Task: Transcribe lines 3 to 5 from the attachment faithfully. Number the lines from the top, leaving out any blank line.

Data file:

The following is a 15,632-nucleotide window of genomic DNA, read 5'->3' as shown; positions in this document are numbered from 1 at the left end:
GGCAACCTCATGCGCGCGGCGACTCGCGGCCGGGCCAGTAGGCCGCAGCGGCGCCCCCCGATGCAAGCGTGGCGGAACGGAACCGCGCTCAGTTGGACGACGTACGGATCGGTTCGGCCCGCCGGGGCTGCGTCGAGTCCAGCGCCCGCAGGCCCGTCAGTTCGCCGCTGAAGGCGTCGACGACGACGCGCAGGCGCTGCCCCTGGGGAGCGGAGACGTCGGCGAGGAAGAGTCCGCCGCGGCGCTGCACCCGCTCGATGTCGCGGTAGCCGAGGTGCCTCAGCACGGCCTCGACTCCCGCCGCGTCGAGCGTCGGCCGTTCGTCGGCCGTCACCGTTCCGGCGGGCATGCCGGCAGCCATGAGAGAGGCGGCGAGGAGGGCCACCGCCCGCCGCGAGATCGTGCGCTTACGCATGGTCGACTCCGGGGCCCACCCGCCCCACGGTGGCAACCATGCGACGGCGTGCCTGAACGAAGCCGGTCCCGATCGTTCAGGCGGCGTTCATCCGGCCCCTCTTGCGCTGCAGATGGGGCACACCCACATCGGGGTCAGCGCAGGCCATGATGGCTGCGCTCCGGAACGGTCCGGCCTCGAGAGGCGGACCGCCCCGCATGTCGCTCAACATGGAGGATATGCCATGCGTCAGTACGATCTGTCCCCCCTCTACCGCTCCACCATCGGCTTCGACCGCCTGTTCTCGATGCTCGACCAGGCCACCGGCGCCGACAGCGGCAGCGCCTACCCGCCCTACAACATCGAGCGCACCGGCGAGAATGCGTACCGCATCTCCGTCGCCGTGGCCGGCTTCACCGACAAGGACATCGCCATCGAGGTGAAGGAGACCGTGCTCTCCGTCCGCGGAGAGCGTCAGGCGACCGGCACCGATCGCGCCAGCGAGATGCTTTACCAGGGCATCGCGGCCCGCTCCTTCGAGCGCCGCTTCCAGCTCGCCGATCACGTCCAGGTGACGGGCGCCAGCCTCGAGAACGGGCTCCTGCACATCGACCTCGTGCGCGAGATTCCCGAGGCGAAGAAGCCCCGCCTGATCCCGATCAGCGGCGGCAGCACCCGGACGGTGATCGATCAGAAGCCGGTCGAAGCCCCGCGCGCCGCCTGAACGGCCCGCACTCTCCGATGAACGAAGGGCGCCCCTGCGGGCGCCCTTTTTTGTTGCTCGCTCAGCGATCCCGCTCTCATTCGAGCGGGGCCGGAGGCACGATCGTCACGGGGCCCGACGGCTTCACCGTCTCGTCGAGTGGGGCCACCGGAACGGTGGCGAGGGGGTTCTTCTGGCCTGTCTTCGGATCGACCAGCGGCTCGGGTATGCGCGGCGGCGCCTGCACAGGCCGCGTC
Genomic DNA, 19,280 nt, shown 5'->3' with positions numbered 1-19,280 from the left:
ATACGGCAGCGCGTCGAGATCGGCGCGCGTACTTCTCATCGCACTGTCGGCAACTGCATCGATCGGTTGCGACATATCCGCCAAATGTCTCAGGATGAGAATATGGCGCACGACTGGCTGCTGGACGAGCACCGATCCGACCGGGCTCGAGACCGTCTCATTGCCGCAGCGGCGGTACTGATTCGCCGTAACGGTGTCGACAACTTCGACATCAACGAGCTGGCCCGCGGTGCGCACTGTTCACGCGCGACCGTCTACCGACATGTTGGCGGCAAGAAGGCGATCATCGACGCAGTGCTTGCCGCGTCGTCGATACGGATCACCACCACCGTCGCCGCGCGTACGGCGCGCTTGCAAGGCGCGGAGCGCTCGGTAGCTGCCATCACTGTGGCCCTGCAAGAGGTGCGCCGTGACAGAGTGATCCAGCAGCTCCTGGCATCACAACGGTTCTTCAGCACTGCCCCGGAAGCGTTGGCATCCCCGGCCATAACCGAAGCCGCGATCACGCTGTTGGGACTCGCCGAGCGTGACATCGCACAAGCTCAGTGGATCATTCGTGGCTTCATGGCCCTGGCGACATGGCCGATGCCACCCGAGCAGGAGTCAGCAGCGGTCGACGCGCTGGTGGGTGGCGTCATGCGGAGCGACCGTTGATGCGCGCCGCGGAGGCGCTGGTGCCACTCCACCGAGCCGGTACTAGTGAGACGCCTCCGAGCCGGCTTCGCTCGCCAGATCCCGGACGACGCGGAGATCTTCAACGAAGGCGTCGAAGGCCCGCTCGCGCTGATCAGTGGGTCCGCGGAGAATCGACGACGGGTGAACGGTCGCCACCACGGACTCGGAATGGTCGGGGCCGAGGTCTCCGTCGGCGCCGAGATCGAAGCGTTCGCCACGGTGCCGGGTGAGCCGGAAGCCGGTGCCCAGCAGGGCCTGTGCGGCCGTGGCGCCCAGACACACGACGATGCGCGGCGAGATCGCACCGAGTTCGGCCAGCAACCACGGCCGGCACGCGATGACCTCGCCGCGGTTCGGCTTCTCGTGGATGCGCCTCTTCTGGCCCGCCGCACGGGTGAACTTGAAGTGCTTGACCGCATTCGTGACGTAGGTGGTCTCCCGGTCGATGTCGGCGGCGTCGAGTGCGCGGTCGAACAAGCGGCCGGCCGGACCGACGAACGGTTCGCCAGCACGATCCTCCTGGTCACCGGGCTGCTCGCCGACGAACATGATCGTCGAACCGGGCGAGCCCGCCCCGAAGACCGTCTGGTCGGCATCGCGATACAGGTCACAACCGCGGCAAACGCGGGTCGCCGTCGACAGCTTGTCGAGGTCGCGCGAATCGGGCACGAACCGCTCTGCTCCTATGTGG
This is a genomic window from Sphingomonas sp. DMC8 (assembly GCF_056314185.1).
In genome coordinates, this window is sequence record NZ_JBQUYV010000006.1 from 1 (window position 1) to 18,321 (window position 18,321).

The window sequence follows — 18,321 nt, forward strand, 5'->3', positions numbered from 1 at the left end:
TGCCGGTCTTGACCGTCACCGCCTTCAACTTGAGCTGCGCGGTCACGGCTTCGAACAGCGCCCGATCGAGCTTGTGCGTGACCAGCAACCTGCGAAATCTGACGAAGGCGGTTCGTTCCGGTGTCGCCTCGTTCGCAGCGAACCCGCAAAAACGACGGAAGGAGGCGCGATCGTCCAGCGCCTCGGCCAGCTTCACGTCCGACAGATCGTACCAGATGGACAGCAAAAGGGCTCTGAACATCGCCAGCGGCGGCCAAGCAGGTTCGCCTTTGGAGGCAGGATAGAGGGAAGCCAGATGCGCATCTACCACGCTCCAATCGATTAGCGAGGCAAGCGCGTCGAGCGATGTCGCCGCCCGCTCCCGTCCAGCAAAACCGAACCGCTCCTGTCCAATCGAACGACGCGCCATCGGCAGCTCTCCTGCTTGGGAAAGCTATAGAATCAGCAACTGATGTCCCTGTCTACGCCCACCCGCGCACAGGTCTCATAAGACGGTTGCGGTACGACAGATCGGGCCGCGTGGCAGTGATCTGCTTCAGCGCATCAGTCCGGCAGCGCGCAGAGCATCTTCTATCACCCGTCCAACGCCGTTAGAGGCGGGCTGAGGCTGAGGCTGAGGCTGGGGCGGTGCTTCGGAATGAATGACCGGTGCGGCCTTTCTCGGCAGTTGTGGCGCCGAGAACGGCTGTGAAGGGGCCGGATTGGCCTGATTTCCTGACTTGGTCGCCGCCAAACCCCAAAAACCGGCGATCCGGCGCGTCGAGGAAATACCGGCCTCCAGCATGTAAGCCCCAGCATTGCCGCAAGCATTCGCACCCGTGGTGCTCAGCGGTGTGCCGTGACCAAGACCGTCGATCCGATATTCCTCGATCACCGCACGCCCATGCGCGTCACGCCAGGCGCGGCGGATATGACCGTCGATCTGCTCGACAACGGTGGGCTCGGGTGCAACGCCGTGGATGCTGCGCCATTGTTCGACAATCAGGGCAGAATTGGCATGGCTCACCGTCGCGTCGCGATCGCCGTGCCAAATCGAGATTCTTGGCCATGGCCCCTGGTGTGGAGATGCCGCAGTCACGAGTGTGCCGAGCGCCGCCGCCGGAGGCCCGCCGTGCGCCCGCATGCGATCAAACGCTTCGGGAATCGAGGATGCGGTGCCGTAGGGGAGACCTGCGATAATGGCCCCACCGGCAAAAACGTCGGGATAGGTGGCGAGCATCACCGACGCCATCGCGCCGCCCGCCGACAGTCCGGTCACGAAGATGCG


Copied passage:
Genomic DNA, 19,280 nt, shown 5'->3' with positions numbered 1-19,280 from the left:
ATACGGCAGCGCGTCGAGATCGGCGCGCGTACTTCTCATCGCACTGTCGGCAACTGCATCGATCGGTTGCGACATATCCGCCAAATGTCTCAGGATGAGAATATGGCGCACGACTGGCTGCTGGACGAGCACCGATCCGACCGGGCTCGAGACCGTCTCATTGCCGCAGCGGCGGTACTGATTCGCCGTAACGGTGTCGACAACTTCGACATCAACGAGCTGGCCCGCGGTGCGCACTGTTCACGCGCGACCGTCTACCGACATGTTGGCGGCAAGAAGGCGATCATCGACGCAGTGCTTGCCGCGTCGTCGATACGGATCACCACCACCGTCGCCGCGCGTACGGCGCGCTTGCAAGGCGCGGAGCGCTCGGTAGCTGCCATCACTGTGGCCCTGCAAGAGGTGCGCCGTGACAGAGTGATCCAGCAGCTCCTGGCATCACAACGGTTCTTCAGCACTGCCCCGGAAGCGTTGGCATCCCCGGCCATAACCGAAGCCGCGATCACGCTGTTGGGACTCGCCGAGCGTGACATCGCACAAGCTCAGTGGATCATTCGTGGCTTCATGGCCCTGGCGACATGGCCGATGCCACCCGAGCAGGAGTCAGCAGCGGTCGACGCGCTGGTGGGTGGCGTCATGCGGAGCGACCGTTGATGCGCGCCGCGGAGGCGCTGGTGCCACTCCACCGAGCCGGTACTAGTGAGACGCCTCCGAGCCGGCTTCGCTCGCCAGATCCCGGACGACGCGGAGATCTTCAACGAAGGCGTCGAAGGCCCGCTCGCGCTGATCAGTGGGTCCGCGGAGAATCGACGACGGGTGAACGGTCGCCACCACGGACTCGGAATGGTCGGGGCCGAGGTCTCCGTCGGCGCCGAGATCGAAGCGTTCGCCACGGTGCCGGGTGAGCCGGAAGCCGGTGCCCAGCAGGGCCTGTGCGGCCGTGGCGCCCAGACACACGACGATGCGCGGCGAGATCGCACCGAGTTCGGCCAGCAACCACGGCCGGCACGCGATGACCTCGCCGCGGTTCGGCTTCTCGTGGATGCGCCTCTTCTGGCCCGCCGCACGGGTGAACTTGAAGTGCTTGACCGCATTCGTGACGTAGGTGGTCTCCCGGTCGATGTCGGCGGCGTCGAGTGCGCGGTCGAACAAGCGGCCGGCCGGACCGACGAACGGTTCGCCAGCACGATCCTCCTGGTCACCGGGCTGCTCGCCGACGAACATGATCGTCGAACCGGGCGAGCCCGCCCCGAAGACCGTCTGGTCGGCATCGCGATACAGGTCACAACCGCGGCAAACGCGGGTCGCCGTCGACAGCTTGTCGAGGTCGCGCGAATCGGGCACGAACCGCTCTGCTCCTATGTGG
This is a genomic window from Sphingomonas sp. DMC8 (assembly GCF_056314185.1).